Nick Clegg will insist today he did not enter Government "just to make cuts", in a sign that the Liberal Democrats reject David Cameron's call for a permanently smaller state.
The Prime Minister used his speech at the Lord Mayor's banquet to express his desire for a "smaller, leaner state... not just now, but permanently".
But a senior Liberal Democrat source said Mr Clegg's party would not support "cuts for cuts' sake" and it was "no secret" that the two coalition parties disagreed on the role of the state.
The latest sign of coalition divisions emerged as Mr Clegg prepared to launch an attack on Labour's economic policies.
The Deputy Prime Minister will argue that Ed Miliband's party would "wreck the recovery" if Labour governed alone after 2015.
In an effort to shift the debate away from Mr Miliband's high-profile pledge to freeze energy prices, Mr Clegg will say careful economic stewardship is the best way to protect household budgets.
In an event at a west London supermarket he will say there are "no quick fixes" to repairing the damage done by Labour, but all the Opposition could offer was an energy bill freeze which was "too good to be true".
Mr Clegg will say: " They honestly believe that they can walk back into Downing Street with a giveaway here, a gimmick there, but no credible economic strategy.
"Do you know why Ed Miliband suddenly wants to talk about the cost of living?
"Because they've lost the bigger economic argument. Where are the million lost jobs they predicted? Or the flatlining GDP? Where is the double-dip recession that never happened? Or - as David Blunkett warned - the post-Soviet meltdown?
"Plan A hasn't failed, it's working. And the truth is that healthy household budgets flow directly from a healthy economy. The two go hand in hand."
The Lib Dems' strategy for the 2015 election is to claim that they could offer social fairness in coalition with the Tories or economic credibility in a partnership with Labour.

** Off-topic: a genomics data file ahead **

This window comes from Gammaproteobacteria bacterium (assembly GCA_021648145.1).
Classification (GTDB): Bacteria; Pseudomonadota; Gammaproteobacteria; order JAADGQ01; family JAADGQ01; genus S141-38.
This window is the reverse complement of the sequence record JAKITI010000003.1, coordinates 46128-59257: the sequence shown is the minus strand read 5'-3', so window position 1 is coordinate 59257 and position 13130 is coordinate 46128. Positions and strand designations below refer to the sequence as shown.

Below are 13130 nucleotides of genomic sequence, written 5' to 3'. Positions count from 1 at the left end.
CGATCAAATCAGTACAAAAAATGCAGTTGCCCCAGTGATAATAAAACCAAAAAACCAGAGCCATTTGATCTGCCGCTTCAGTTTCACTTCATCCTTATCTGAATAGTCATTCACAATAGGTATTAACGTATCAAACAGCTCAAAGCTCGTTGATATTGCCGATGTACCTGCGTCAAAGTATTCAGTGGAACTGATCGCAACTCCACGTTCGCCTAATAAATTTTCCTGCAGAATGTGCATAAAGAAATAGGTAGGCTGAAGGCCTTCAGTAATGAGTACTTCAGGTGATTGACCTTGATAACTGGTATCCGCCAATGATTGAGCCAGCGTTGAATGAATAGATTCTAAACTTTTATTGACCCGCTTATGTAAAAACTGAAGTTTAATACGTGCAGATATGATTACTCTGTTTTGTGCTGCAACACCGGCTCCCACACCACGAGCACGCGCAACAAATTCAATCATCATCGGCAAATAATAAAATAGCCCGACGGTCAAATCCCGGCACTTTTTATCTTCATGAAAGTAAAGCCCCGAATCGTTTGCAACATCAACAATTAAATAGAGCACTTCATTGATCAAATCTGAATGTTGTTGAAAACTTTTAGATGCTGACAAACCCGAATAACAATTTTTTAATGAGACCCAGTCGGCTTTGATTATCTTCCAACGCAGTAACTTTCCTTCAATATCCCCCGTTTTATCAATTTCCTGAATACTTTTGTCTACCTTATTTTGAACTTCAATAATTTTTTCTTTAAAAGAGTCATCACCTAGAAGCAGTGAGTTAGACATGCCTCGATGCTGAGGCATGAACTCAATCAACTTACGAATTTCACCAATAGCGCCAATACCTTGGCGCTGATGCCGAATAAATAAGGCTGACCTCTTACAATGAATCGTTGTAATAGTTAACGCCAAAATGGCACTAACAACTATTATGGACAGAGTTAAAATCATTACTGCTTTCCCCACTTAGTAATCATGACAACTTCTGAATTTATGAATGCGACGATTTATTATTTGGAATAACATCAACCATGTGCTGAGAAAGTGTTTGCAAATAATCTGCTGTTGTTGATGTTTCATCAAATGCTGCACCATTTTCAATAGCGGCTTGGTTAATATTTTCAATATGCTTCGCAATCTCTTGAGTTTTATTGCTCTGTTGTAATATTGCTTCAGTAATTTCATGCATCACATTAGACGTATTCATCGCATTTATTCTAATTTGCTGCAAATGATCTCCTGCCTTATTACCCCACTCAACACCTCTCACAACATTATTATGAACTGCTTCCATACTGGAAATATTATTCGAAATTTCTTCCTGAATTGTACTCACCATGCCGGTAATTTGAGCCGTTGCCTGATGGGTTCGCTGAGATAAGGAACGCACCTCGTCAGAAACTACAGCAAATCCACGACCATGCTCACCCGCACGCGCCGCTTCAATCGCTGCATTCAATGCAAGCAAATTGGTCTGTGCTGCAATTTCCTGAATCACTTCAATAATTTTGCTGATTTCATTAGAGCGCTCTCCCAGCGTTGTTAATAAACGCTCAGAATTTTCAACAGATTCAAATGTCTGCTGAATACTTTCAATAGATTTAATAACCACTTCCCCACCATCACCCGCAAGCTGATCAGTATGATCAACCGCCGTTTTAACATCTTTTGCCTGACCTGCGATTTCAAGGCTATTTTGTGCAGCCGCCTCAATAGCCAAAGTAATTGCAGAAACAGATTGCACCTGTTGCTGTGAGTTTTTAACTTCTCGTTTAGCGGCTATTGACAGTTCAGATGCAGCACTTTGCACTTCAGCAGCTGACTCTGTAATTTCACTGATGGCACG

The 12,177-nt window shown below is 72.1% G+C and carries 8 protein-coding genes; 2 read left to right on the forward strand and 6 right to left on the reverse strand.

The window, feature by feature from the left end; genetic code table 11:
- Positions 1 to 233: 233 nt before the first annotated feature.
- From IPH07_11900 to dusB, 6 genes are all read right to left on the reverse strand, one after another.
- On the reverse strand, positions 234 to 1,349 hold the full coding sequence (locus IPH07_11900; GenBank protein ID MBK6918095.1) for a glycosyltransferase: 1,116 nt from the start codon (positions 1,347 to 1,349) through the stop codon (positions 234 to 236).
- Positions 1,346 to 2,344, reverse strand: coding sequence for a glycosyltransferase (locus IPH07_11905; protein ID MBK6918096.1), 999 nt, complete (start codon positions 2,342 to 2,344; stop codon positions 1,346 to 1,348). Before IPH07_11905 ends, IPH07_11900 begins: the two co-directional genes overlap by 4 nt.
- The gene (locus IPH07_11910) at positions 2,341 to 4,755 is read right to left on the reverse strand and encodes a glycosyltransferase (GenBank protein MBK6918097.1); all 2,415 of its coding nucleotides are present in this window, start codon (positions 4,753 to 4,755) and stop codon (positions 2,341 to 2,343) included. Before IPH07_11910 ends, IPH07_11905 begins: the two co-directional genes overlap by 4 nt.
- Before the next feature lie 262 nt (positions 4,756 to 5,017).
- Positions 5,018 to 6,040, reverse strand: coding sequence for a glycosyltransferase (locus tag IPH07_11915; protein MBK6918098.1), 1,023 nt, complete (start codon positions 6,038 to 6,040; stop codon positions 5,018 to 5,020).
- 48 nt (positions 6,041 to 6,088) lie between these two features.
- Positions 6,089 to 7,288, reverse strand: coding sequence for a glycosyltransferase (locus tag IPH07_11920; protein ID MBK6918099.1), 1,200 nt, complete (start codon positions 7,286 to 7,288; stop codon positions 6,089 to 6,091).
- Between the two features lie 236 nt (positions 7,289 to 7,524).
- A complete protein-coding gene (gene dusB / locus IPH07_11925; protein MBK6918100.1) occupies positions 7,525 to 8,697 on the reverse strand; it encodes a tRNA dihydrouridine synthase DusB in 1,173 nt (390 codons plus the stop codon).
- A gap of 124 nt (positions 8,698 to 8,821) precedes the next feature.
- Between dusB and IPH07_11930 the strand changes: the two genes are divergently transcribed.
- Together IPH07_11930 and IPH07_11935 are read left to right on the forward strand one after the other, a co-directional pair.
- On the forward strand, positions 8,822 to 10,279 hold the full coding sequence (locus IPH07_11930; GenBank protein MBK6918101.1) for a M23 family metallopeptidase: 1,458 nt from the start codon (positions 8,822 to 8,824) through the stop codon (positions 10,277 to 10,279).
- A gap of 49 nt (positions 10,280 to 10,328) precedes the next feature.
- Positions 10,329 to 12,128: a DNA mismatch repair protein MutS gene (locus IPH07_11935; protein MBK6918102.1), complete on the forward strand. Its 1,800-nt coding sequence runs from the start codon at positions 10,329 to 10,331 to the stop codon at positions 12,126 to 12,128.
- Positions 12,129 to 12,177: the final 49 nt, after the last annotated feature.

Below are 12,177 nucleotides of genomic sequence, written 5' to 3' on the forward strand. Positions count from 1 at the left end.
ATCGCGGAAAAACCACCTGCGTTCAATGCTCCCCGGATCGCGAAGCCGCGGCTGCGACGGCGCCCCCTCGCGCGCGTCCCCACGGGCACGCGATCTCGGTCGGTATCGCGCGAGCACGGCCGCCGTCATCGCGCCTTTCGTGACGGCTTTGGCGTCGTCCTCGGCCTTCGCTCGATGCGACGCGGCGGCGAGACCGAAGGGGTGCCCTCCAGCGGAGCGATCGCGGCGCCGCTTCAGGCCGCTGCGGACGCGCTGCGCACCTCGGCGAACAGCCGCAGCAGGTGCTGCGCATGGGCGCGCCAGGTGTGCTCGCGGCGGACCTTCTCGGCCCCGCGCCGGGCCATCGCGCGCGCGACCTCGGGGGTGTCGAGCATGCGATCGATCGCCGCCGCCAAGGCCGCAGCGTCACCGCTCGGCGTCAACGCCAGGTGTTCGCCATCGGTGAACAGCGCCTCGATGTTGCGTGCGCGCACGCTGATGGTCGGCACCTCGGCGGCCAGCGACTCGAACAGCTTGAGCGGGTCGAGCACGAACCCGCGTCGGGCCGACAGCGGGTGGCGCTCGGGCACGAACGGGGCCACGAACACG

Mr Clegg will say: " The Labour Party can carry on lecturing us all on fairness, but you cannot magically create a fairer society without bothering to build a stronger economy.
"A fairer society, where we ease the burden on struggling families, depends on a stronger economy, where we enable everyone to get on in life. The only route to higher living standards is shared prosperity and sustainable growth.
"So don't be fooled again: you cannot afford Labour. Let loose in government on their own they would wreck the recovery - costing jobs, driving up interest rates and undermining the growth needed to cut tax bills and fund public services.
"They cannot be allowed to undo all of the sacrifices that have been made and everything that has been achieved - the British people would pay the price."
Mr Clegg is expected to say "my party didn't come into government just to make cuts", and senior party sources stressed the difference between his view and the Conservative ideology.
A source said: "It's no secret that there's a disagreement between the Lib Dems and the Conservatives on the role of the state. We absolutely don't believe in cuts for cuts' sake.
"We are about getting the balance right between a credible economic policy that takes the tough decisions to clear up Labour's mess and balance the books while also investing in public services that we need.
"It's another example of where we disagree with the Conservatives on core economic policies."